Do you need to understand all about quality protein for horses? Horse owners should be concerned to provide their horses with protein that contains adequate and diverse essential amino acids because these can not be synthesised in the body.
- 1 Protein for horses – what is all the fuss about ?
- 2 How can you tell if horses are short of protein?
- 3 What is the cause of poor quality protein for horses
Protein for horses – what is all the fuss about ?
Protein is quite literally life! It is fundamental to every process in the body but not many people understand what protein for horses is; why protein for horses is so important; what it looks like when your horse is low in protein; the best place to get protein for horses and how you can make sure there is enough protein to create a robust healthy horse.
Protein can be thought of as being like the alphabet, each letter is an amino acid that forms a chain to make a protein in the same way as letters strung together make words. Just as out of the alphabet many thousands of words can be constructed, out of amino acids, ALL the proteins in the body are made.
The alphabet has two categories of letters, consonants and vowels. With just these 26 letters many thousands of words can be made just by arranging them in different orders. However, without the very important vowels, many words would not be able to be made. Letters make words that in turn make sentences for unlimited information and the ability to transmit that information. Amino acids are the same they make proteins that in turn make structures that build and run the amazing living things on our planet.
There are two categories of amino acids, essential and non-essential. Essential amino acids (EAAs) MUST be present in the diet just like vowels must be present in the alphabet because these essential amino acids can only be obtained from food. The non-essential amino acids (NEAAs) can be created within the animal as long as there are adequate amounts of essential amino acids.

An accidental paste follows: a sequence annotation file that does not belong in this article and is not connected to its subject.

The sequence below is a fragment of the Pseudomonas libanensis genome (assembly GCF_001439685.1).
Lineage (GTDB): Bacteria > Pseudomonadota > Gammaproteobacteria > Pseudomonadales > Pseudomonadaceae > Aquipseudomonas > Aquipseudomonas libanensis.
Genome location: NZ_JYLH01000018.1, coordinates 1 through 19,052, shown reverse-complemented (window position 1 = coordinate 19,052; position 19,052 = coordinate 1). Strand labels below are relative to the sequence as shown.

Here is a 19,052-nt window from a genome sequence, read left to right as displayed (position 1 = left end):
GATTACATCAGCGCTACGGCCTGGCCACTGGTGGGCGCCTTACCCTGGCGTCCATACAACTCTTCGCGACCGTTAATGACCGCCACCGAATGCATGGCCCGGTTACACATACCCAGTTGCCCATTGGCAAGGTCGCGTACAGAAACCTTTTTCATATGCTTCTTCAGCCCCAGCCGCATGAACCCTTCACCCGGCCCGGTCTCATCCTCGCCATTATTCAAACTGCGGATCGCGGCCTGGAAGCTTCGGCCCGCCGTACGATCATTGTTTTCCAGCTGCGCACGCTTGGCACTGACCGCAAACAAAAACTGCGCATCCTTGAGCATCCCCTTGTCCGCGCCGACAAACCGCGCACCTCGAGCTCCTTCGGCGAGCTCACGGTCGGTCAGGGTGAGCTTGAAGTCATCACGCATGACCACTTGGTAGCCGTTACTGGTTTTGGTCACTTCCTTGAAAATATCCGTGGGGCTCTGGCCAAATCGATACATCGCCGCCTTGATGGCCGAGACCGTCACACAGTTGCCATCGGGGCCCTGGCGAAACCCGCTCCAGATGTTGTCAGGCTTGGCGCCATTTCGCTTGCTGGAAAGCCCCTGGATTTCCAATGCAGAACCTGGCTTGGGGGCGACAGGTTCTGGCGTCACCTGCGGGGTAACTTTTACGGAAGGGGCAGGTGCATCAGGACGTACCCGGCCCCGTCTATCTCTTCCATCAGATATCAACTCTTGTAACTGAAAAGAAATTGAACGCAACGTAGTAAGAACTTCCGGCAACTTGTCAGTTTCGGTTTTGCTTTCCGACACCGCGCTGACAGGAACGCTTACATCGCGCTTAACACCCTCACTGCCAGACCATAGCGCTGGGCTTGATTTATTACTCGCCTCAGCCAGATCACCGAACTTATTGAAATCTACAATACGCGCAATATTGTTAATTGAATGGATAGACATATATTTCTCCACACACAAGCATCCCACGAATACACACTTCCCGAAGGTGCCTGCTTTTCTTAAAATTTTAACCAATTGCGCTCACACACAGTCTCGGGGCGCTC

The 10 Essential Amino Acids for Horses
As it stands now, there are twenty-two commonly occurring amino acids and nine of these are considered to be essential. Each amino acid has a unique structure and all of them contain nitrogen. Amino Acids form chains. Peptides chains are less than 10 amino acids and like the syllables in words. Polypeptides are chains of more than 10 amino acids and are like whole words.
The wall of the horse’s digestive tract (stomach, fore and hindgut) cannot absorb polypeptide protein because the molecules of protein are too large. Instead, every protein your horse eats is broken down into its smaller amino acid building blocks or the small peptide groups of amino acids and these are absorbed through the intestinal wall into the body. Then these amino acids and peptides are transported to individual cells and reassembled into whatever protein that cell needs.
Protein provides the structure that makes connective tissue of bones, ligaments, tendons and muscle. Protein also makes a lot of other things in the body; defence mechanisms for strong immune systems, sensors, hair, skin, hooves. Examples of proteins are glutathione, which is critical for immune function and the pituitary hormones vasopressin and oxytocin. ACTH (adrenocorticotropic hormone) which is a topic of hot conversation because high levels are currently being used to diagnose Cushing’s disease in horses is also a protein.
The sequence of these amino acids in the protein polypeptides determines the biological role of a protein. Proteins can further be classified into globular and fibrous categories. Examples of globular proteins include antibodies; the catalysts known as enzymes; carrier proteins, such as haemoglobin, which transports oxygen through the bloodstream. Fibrous proteins are long, coiled strands or flat sheets which give strength and elasticity. Examples of fibrous proteins are keratin (found in hair, skin and hooves), collagen (the connective tissue of skin, tendons and bones) and myosin which is a muscle fibre protein.